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Chef John Fraser Brings Sexy to Wall Street with French Brasserie La Marchande


La Marchande Seafood Tower. Photo by Liz Clayman

Wall Street. The name likely evokes images of tailored suits, silk ties, and a certain officiousness hinted at in countless movies and television productions. ‘Sultry French bistro’ is probably not the first thing that comes to mind when the historic financial district is mentioned. But that might soon change, if Michelin-starred Chef John Fraser has his way. 

Fraser, best known for IRIS and North Fork Table & Inn, has opened La Marchande in the new and very swank Wall Street Hotel, located on the site of the original New York Stock Exchange. Perfectly illuminated and featuring a mood-inducing soundtrack of jazz riffs, La Marchande is a spot in which to swoon, not only over a date and the décor, but also over the stellar food and drink. Fraser once lived in Paris, working at the revered Taillevent and Maison Blanche, and he definitely knows how to set a scene. While La Marchande is a destination, it is also approachable, providing a home-away-from-home vibe for those who live and work in the neighborhood. 

La Marchande Interior. Photo by Liz Clayman

Chef John Fraser. Photo by Liz Clayman

The dining room, designed by Vicky Charles of Charles &. Co., conjures a Café Society, brasserie vibe with an ornately carved wooden bar accented with green marble, brass and antiqued mirrors. Brass pendant lights in the shape of palm fronds cast soft light on the scalloped pink marble floor tiles. Cozy, curtained banquettes line the walls, while other tables provide a view of the stunning mother-of-pearl-lined raw bar from which elaborate fresh seafood towers emanate.

Fraser and his executive chef Rick Horiike (a second-generation chef and 15-year veteran of top kitchens) offer a culinary program that embraces the classics of French brasserie cooking, while reimagining and lightening them with ingredients and techniques from around the globe. The duo embraces vinaigrettes and broths rather than heavier traditional sauces, resulting in a lighter take. Think inventive rice paper rolls filled with unconventional ingredients like beef tartare, or steak au poivre prepared in a wok. A grilled lobster dish, for instance, is an interpretation of Lobster Americaine, utilizing coconut milk rather than butter and cream.  

Photo by Liz Clayman

Photo by Liz Clayman.

Photo by Liz Clayman

On the drinks side, Beverage Director/Advanced Sommelier Amy Racine curates a unique 120-bottle wine list focused on France. The line-up includes 16 wines by the glass, and the formidable by the bottle selection spans Pétillante Blanc, Pétillante Rosé, Blanc, Rosé et Orange, Rouge and Doux.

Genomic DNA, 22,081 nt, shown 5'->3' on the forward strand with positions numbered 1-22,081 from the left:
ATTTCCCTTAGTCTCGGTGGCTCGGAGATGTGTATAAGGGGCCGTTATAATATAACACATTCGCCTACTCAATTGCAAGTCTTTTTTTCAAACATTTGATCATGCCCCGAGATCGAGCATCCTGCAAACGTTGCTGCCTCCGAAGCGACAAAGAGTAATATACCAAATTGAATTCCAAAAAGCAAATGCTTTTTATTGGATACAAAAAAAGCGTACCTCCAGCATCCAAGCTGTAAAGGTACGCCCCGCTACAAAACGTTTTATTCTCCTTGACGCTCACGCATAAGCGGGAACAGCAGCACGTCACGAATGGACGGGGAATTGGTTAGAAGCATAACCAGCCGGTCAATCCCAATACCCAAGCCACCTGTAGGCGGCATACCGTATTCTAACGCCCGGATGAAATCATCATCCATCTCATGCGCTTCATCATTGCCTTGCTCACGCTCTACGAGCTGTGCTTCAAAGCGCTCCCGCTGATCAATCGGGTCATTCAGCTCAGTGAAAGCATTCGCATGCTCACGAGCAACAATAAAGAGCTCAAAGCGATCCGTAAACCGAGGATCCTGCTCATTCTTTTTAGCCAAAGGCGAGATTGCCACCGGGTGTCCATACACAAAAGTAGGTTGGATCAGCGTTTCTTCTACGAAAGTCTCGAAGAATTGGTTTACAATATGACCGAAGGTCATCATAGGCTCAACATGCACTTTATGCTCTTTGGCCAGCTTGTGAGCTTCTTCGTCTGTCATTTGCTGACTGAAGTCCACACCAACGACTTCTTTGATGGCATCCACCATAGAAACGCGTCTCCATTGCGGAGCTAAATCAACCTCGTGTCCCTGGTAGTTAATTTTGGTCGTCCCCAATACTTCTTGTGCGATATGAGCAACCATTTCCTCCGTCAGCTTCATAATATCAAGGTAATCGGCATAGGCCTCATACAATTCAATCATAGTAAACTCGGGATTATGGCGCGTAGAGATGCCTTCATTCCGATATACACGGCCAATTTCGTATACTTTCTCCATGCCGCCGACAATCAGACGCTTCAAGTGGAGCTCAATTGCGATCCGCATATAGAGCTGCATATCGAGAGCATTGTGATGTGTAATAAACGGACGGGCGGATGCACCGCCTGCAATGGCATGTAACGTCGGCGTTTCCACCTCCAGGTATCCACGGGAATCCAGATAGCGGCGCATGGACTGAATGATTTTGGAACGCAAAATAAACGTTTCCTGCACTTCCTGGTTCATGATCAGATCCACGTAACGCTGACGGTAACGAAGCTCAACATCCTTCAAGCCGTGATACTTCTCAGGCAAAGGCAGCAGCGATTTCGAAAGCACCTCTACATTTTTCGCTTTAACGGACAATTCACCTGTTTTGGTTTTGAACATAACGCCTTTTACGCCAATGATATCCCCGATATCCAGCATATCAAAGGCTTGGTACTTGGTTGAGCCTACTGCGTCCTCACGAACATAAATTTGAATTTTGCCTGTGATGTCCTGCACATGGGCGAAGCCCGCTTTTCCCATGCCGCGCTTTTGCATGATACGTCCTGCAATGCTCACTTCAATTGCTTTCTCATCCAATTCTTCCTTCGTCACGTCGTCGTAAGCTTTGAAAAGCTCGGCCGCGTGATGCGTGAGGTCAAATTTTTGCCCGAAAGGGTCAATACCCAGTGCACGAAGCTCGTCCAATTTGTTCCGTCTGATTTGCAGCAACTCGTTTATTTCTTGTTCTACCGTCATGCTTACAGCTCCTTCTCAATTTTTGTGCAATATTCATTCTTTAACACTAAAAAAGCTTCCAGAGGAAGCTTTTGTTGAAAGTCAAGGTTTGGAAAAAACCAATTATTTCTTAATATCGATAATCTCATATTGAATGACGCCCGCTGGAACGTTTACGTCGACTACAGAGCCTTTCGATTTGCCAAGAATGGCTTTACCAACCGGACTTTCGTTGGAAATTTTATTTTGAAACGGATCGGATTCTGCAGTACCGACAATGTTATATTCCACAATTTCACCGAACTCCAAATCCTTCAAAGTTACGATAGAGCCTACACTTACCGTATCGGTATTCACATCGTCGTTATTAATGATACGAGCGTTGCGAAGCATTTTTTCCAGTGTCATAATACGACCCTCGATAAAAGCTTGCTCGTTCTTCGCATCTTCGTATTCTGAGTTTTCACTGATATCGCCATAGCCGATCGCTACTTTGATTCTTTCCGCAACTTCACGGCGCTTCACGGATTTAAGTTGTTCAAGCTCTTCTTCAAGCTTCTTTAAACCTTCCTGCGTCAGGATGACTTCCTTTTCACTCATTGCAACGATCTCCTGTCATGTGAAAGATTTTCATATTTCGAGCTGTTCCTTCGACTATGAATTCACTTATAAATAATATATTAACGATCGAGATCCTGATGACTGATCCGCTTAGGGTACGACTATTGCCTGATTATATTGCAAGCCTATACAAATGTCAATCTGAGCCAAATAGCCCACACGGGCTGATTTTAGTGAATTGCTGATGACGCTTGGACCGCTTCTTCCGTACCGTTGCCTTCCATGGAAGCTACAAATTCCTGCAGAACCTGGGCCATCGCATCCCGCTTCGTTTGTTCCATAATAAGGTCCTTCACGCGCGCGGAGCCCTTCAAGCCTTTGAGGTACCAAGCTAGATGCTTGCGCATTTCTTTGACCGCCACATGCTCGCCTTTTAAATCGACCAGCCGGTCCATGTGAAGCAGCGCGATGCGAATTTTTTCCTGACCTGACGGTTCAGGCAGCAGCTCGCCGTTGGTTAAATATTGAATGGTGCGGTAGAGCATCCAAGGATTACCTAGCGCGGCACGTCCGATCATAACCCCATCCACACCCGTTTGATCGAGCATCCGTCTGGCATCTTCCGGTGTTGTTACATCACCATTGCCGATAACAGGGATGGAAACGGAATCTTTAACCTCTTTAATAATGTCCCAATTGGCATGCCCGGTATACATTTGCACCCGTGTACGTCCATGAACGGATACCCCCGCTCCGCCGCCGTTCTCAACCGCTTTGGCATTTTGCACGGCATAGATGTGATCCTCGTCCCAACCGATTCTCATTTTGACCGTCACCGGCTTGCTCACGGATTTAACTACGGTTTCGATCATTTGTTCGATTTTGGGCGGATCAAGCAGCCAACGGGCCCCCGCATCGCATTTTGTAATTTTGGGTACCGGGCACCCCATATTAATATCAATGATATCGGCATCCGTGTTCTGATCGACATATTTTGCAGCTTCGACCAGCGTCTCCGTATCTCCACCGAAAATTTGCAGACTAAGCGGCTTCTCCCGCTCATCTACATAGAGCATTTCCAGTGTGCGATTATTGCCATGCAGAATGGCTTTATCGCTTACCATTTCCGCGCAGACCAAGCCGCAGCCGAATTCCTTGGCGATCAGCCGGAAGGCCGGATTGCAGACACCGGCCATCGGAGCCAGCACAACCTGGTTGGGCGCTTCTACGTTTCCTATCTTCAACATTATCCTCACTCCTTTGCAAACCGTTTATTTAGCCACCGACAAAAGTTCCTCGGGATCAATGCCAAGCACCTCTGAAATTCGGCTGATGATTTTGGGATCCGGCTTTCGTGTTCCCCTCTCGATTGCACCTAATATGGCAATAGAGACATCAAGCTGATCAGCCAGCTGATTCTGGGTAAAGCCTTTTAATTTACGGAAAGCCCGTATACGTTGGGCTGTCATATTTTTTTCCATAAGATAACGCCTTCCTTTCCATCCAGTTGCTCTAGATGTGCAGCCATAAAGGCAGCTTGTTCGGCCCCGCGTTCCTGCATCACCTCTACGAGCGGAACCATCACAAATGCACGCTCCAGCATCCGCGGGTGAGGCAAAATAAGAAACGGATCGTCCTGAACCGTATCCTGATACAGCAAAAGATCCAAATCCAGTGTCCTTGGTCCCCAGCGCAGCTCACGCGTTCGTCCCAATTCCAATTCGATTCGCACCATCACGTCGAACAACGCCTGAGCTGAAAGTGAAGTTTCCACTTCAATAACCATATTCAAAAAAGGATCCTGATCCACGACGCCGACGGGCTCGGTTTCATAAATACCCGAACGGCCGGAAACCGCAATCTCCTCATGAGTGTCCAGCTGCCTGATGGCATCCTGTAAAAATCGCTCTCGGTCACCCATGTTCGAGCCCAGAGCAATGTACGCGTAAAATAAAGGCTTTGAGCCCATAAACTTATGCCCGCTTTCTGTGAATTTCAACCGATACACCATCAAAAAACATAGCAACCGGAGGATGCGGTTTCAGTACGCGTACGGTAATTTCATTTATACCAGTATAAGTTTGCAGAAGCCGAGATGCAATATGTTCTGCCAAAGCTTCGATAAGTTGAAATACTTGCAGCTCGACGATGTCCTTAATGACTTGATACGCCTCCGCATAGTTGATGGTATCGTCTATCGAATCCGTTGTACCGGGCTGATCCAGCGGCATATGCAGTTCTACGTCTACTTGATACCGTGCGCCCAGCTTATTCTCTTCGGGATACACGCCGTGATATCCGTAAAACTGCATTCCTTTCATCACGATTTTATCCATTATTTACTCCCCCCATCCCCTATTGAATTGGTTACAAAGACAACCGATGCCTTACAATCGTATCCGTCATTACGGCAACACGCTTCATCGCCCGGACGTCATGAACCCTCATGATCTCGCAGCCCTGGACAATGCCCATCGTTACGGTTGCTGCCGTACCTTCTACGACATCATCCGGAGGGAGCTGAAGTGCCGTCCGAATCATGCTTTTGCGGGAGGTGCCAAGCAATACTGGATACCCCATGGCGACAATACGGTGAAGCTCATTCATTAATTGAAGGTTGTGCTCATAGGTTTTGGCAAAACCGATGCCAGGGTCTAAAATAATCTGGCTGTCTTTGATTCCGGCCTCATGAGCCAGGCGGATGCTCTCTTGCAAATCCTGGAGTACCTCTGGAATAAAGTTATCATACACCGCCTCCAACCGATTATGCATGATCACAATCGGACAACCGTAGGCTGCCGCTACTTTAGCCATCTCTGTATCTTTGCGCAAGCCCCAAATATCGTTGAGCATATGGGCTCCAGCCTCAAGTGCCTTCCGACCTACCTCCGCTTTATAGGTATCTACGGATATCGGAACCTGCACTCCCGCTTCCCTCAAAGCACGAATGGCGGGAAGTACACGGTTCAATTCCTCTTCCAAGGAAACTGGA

“Beyond robust French offerings, the list includes Australian bottlings to salute our owners, the Paspaley family, as well as wines with no direct French equivalent,” said Racine. “We pour some great grower Champagnes, such as Champagne de Sousa et Fils Brut Rosé. For those seeking value, we have bottles like the Domaine Zind-Humbrecht, Gewürztraminer, Alsace 2020 at $20. Those wanting to splurge can indulge in the Château Cos d’Estournel, Cabernet Sauvignon blend, Grand Cru Classé, Saint-Estèphe 1986 at $995.”

The cocktail list, also by Racine, celebrates France’s gift to cocktail culture, vermouth, though the bar serves a full complement of liquors. “My vision is to create drinks that are squarely in France, but with global accents that surprise and delight. And vermouth is what links everything together,” said Racine, who created a menu of Boozy Amis, mini cocktails that pair perfectly with the raw bar dishes and complement their acidic mignonettes.

Chef John Fraser prepares a dish. Photo by Liz Clayman

“Having worked and lived in France for several years, spending extensive time there, I’ve always wanted to open a French brasserie, but do it in a sultry, modern way with a fun New York sensibility,” said Fraser. “The fact that this historic building was the center of global trade for Manhattan was a point of inspiration. I thought, if I were a chef seeing new ingredients and ideas arriving at port, and wanted to incorporate that global pantry into my food, how would it influence our kitchen? The answer is La Marchande, and it was a pleasure to collaborate with Chef Rick and the culinary team to bring a contemporary edge to this classic cuisine.” 

La Marchande, 88 Wall St., New York, New York


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